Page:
Britain has rebounded, but long Covid hangs over prospects

Before the omicron variant hit, although the demand for office space undoubtedly suffered, it seemed pretty clear that the office wasn’t going to die and, in the same way, cities were going to remain attractive poles for human activity.

The scale of the supply shortages came as a surprise. Certainly, the shortages and disruptions due to Brexit had been well announced by the Remainer camp.

But in this case, Brexit played a relatively minor role, as evidenced by similar scenarios around the world, ranging from mainland Europe to the United States and China. It is the Covid that has done the big damage.

The strength of the UK labor market has been truly surprising. At the start of the year, it was widely believed that the unemployment rate would rise from 5% to over 7%. It has fallen steadily and now stands at 4.2 pc.

Given the strength of aggregate demand, spurred by huge government spending and borrowing – financed and therefore monetized by the Bank of England – it is hardly surprising that inflation has picked up. Yet many observers, including the Bank, were taken by surprise.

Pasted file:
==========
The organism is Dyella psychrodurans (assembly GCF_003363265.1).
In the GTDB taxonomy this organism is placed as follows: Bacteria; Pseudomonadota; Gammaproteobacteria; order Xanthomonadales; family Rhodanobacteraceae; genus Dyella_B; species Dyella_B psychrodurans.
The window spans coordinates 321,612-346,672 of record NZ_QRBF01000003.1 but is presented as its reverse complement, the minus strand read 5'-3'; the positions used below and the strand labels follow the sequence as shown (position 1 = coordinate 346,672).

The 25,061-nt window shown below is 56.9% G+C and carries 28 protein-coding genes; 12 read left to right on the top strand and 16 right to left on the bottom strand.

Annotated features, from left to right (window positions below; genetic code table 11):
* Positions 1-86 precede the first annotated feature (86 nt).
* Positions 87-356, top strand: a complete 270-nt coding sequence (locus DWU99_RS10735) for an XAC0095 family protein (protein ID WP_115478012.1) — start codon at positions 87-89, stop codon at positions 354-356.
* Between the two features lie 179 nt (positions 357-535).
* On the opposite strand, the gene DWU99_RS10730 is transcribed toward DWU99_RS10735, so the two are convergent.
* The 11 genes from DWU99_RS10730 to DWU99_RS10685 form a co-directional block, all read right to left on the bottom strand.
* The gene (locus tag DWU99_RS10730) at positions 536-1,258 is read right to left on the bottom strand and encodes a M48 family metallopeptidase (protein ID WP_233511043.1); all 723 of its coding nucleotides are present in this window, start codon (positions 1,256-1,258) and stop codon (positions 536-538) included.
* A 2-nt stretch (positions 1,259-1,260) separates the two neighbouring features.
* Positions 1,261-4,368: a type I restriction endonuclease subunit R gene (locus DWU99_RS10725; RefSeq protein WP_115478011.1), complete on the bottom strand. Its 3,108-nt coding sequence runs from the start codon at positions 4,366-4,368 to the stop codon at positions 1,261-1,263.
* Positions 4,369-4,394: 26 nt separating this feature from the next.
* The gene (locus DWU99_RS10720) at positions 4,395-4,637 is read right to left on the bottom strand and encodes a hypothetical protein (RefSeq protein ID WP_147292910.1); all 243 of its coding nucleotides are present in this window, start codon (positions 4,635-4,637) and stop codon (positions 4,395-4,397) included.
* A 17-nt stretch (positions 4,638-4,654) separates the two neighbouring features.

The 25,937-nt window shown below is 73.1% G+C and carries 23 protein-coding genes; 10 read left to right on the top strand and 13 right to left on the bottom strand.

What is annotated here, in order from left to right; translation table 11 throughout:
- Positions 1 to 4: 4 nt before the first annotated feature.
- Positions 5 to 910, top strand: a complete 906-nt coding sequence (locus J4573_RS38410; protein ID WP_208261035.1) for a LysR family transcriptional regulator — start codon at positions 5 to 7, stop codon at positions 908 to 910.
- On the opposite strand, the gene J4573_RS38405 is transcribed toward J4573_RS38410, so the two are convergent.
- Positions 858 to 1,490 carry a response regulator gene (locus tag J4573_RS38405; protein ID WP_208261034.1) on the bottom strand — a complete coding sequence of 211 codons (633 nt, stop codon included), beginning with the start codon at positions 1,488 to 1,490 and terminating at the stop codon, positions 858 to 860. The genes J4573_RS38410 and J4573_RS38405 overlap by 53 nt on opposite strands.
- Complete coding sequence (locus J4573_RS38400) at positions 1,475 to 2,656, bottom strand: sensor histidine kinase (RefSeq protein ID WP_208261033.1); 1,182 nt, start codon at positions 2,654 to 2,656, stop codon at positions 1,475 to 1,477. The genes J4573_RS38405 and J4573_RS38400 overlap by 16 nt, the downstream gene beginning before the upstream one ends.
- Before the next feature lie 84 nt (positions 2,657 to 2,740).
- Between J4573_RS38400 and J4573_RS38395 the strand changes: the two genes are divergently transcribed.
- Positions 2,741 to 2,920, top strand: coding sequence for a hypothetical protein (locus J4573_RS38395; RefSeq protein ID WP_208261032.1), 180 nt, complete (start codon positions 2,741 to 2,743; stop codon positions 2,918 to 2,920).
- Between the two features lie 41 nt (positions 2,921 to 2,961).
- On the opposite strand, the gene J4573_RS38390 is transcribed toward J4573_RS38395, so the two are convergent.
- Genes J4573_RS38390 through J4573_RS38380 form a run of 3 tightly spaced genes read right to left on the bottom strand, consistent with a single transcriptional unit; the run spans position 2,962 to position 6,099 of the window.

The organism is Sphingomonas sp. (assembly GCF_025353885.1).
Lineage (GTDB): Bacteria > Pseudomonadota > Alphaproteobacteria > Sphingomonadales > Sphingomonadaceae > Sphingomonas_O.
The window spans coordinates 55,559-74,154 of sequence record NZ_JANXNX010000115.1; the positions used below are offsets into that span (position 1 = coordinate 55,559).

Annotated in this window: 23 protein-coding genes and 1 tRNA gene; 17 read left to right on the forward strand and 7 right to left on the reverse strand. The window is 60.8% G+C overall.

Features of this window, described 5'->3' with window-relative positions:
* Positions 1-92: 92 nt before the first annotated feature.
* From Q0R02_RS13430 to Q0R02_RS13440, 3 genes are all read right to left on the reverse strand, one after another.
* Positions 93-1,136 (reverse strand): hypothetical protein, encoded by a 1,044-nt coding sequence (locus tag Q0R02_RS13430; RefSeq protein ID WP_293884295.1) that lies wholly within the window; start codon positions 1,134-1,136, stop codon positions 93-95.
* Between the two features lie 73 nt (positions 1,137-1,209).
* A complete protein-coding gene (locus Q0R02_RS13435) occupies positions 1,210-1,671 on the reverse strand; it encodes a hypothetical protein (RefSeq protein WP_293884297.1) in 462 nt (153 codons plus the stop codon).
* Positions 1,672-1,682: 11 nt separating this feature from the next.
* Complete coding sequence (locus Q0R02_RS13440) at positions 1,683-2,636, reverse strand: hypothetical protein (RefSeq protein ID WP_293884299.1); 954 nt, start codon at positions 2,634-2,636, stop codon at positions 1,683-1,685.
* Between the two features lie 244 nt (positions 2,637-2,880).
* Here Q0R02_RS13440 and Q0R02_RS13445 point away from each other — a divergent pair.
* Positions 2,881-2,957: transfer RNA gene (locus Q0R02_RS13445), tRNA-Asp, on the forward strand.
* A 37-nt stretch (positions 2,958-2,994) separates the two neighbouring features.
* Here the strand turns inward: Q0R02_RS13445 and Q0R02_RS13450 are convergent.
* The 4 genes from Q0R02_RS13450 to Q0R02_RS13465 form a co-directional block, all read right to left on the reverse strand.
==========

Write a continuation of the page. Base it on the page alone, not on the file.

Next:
At the start of the year, inflation stood at 0.7 pc. In November, it had reached 5.1 pc. Nevertheless, in the current economic circumstances, it was not surprising that the Bank kept interest rates at their historic low of 0.1 pc until it felt compelled by the surge in inflation. to increase to 0.25 pc last week. But even after this hike, real rates, adjusted for inflation, are still negative at nearly 5pc.

As expected, the government continued to pump massive amounts of bonds to finance its deficit, although the rapid economic recovery significantly reduced the rate of new borrowing. Huge debt issues were absorbed with remarkable ease, aided of course by the Bank’s bond drawdown as part of its quantitative easing program.

Yes, gilts’ yields have increased a little, but not by much. The yield of 10-year gilts only increased from 0.2pc to about 0.7pc. Thus, the implicit short-term real yield of these bonds is strongly in negative territory, at minus 4.4 pc. The real explicit return on 10-year indexed gilts is minus 3.2 pc.

Rapid money creation and extremely low interest rates and bond yields, negative in real terms, are surely at the root of one of the most notable characteristics of 2021, namely the strength of most of the prices of the active.

During the year, the UK’s main stock index, the FTSE 100, rose by around 11pc. This figure is small compared to the rise in stock prices in many other countries, particularly the United States.


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